Postpartum can be a challenging and confusing time for cycle tracking, especially if your postpartum time is your first introduction to fertility awareness! Many factors impact the return of your fertility, and there are no hard and fast rules as to what to expect. In essence, every woman’s fertility during those postpartum months will be completely different so it is highly recommended to work with a FABM instructor during this time.
This article does not replace the guidance and instruction of a trained FABM instructor.
What's happening postpartum?
During pregnancy, levels of the hormones estrogen and progesterone slowly begin to rise. At birth, these hormones suddenly drop off and are replaced by a slow rise of oxytocin and prolactin, both of which play a part in bonding and lactation. Estrogen and progesterone, which are hormones involved in regular ovulation and menstruation, typically take time to eventually return.
If you decide to breastfeed, this will also change hormone production and act to suppress ovulation longer. The hormones involved in the production and release of breast milk - prolactin as well as oxytocin - suppress both luteinizing hormone and follicle stimulating hormones, which are key in promoting ovulation. The more you breastfeed and the more you’re with your baby, the more prolactin and oxytocin will be released, suppressing ovulation even longer.
This means that you’re basically in one very long pre-ovulatory phase following birth. The time it takes for the return of your fertility will be based on many factors and this can differ after each pregnancy. Just because your fertility returned at a certain time for your first baby, doesn’t mean that you will follow the same pattern for subsequent postpartum time periods.
Because breastfeeding plays a huge role in how quickly your fertility will return, there are three categories of breastfeeding patterns that concern tracking and your cycle. Each category has general guidelines of when fertility will return, but again, there are many women who experience a return of fertility outside of these guidelines!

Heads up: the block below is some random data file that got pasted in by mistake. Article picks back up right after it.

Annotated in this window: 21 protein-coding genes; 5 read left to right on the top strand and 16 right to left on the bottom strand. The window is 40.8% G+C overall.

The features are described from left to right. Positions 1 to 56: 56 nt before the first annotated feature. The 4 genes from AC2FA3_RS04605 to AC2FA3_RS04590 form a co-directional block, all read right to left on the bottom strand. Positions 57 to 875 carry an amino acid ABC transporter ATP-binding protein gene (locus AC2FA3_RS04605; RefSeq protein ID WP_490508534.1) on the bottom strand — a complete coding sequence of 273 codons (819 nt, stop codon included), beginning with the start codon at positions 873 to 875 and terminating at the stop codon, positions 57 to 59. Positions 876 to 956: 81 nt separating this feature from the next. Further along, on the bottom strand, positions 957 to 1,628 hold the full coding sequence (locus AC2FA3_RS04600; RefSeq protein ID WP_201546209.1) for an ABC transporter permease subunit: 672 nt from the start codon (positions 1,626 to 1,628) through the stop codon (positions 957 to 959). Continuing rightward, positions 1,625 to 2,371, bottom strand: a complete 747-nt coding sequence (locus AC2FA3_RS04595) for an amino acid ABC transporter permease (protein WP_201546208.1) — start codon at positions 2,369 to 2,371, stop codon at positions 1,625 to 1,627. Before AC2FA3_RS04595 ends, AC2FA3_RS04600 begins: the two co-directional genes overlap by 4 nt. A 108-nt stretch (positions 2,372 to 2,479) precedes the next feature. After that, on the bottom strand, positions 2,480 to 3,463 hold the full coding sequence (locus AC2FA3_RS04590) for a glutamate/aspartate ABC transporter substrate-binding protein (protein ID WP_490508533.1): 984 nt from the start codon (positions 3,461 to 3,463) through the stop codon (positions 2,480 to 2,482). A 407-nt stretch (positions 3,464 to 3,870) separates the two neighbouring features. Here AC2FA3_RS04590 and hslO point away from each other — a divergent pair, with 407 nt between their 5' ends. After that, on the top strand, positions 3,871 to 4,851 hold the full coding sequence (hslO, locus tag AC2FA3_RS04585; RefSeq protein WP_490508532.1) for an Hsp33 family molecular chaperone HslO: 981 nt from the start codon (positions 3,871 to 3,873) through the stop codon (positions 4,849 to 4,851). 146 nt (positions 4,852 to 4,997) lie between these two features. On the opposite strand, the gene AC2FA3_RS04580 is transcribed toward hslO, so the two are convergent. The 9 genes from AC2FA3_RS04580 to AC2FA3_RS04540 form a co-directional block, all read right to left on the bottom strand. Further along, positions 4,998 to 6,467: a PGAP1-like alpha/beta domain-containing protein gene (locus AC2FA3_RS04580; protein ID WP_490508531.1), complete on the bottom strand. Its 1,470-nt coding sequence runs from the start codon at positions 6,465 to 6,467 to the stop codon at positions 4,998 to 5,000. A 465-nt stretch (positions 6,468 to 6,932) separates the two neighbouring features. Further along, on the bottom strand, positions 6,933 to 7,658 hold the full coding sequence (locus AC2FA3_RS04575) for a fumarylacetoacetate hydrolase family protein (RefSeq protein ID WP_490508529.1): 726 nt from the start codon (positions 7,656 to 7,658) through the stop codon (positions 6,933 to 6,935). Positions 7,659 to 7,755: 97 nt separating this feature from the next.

Breastfeeding and postpartum tracking
Exclusive breastfeeding means that you are breastfeeding on demand, and your baby is not receiving nutrition from another source (no formula or solid foods). It applies to women who experience no vaginal bleeding for the first 56 days following baby's birth. Exclusive breastfeeding may not be realistic for many women in our current day and age, especially if you’re going back to work, have other children, or breastfeeding on demand is prevented by any other given life circumstance. If you are able and decide to exclusively breastfeed, ovulation may be suppressed for longer, and the general requirement is that you should begin to track your cycle again around 2 months postpartum. However, if your adherence to any of the requirements changes or you begin seeing cervical mucus, you should begin tracking as soon as these changes occur.
Partial breastfeeding means that you are breastfeeding but don’t meet the requirements of exclusive breastfeeding, such as supplementing with formula or starting solid foods. It is recommended that you begin tracking your cycle again at 2 weeks post-birth, or whenever you start seeing CM (or whenever you feel ready to have sex again, which may be after 2 weeks!).
If you are not breastfeeding at all, your fertility (and ovulation) can return very quickly, and it is recommended to begin charting at 2 weeks postpartum or whenever you feel ready for sex.
This is an overview of when fertility can return, and there are specific rules for avoiding pregnancy based on the method of fertility awareness that you choose to go with. It is really important to find an instructor to work with for this time.
Should you track basal body temperature (BBT) postpartum?
Basal body temperature (BBT) is the measurement of your temperature when your body is most at rest (at some point during the night). It can retroactively confirm that ovulation has happened. It is beneficial to track BBT postpartum as it will help you confirm ovulation has indeed happened, but during your return of fertility, you may be tracking BBT for a very long time before you notice a temperature shift. For some who decide to add basal body temperature to their charts, they may wait until they notice more cervical mucus, which indicates changing hormones.
The return of your fertility depends largrely on your breastfeeding patterns, and whether you are exclusively breastfeeding, partially breastfeeding, or not breastfeeding at all - although other things like how close you stay to baby also play a part. Approximately 60% of women will ovulate before they have their first period postpartum, which is why it is so important to work with an instructor to help identify the signs that indicate the return of your fertility.
I highly recommend using the Tempdrop wearable thermometer once you start tracking BBT postpartum. This can make life so much easier if you are getting up in the night to feed baby, or if you have inconsistent sleep (which is very normal with young children). Tempdrop will allow you to have consistent BBT readings even if you are unable to wake up at the same time each day or if you get up in the middle of the night.